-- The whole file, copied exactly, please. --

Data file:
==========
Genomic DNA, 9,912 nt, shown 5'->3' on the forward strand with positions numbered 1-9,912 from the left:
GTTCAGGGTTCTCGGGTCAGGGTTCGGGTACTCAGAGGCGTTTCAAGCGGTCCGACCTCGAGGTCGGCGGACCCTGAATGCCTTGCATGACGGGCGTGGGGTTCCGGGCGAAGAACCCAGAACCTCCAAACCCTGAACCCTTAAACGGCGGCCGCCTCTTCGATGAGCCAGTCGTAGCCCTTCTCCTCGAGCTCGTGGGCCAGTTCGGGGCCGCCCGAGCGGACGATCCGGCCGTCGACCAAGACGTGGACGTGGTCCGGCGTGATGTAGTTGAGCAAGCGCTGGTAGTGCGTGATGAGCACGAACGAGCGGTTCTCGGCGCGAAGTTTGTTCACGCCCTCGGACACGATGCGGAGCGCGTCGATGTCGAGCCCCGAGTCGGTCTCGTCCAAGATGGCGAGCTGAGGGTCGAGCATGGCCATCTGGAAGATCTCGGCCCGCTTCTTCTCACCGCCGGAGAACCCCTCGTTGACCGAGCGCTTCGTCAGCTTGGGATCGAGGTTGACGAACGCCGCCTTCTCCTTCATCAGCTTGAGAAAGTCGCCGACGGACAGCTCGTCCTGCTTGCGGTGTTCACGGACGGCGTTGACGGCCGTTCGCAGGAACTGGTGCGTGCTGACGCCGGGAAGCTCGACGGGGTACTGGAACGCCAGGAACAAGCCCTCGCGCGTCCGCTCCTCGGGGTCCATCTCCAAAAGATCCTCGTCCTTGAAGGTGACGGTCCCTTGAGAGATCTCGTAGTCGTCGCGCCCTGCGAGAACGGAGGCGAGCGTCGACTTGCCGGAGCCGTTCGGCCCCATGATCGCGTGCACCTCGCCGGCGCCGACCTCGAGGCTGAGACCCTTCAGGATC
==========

Genomic DNA, 9,912 nt, shown 5'->3' on the forward strand with positions numbered 1-9,912 from the left:
GTTCAGGGTTCTCGGGTCAGGGTTCGGGTACTCAGAGGCGTTTCAAGCGGTCCGACCTCGAGGTCGGCGGACCCTGAATGCCTTGCATGACGGGCGTGGGGTTCCGGGCGAAGAACCCAGAACCTCCAAACCCTGAACCCTTAAACGGCGGCCGCCTCTTCGATGAGCCAGTCGTAGCCCTTCTCCTCGAGCTCGTGGGCCAGTTCGGGGCCGCCCGAGCGGACGATCCGGCCGTCGACCAAGACGTGGACGTGGTCCGGCGTGATGTAGTTGAGCAAGCGCTGGTAGTGCGTGATGAGCACGAACGAGCGGTTCTCGGCGCGAAGTTTGTTCACGCCCTCGGACACGATGCGGAGCGCGTCGATGTCGAGCCCCGAGTCGGTCTCGTCCAAGATGGCGAGCTGAGGGTCGAGCATGGCCATCTGGAAGATCTCGGCCCGCTTCTTCTCACCGCCGGAGAACCCCTCGTTGACCGAGCGCTTCGTCAGCTTGGGATCGAGGTTGACGAACGCCGCCTTCTCCTTCATCAGCTTGAGAAAGTCGCCGACGGACAGCTCGTCCTGCTTGCGGTGTTCACGGACGGCGTTGACGGCCGTTCGCAGGAACTGGTGCGTGCTGACGCCGGGAAGCTCGACGGGGTACTGGAACGCCAGGAACAAGCCCTCGCGCGTCCGCTCCTCGGGGTCCATCTCCAAAAGATCCTCGTCCTTGAAGGTGACGGTCCCTTGAGAGATCTCGTAGTCGTCGCGCCCTGCGAGAACGGAGGCGAGCGTCGACTTGCCGGAGCCGTTCGGCCCCATGATCGCGTGCACCTCGCCGGCGCCGACCTCGAGGCTGAGACCCTTCAGGATC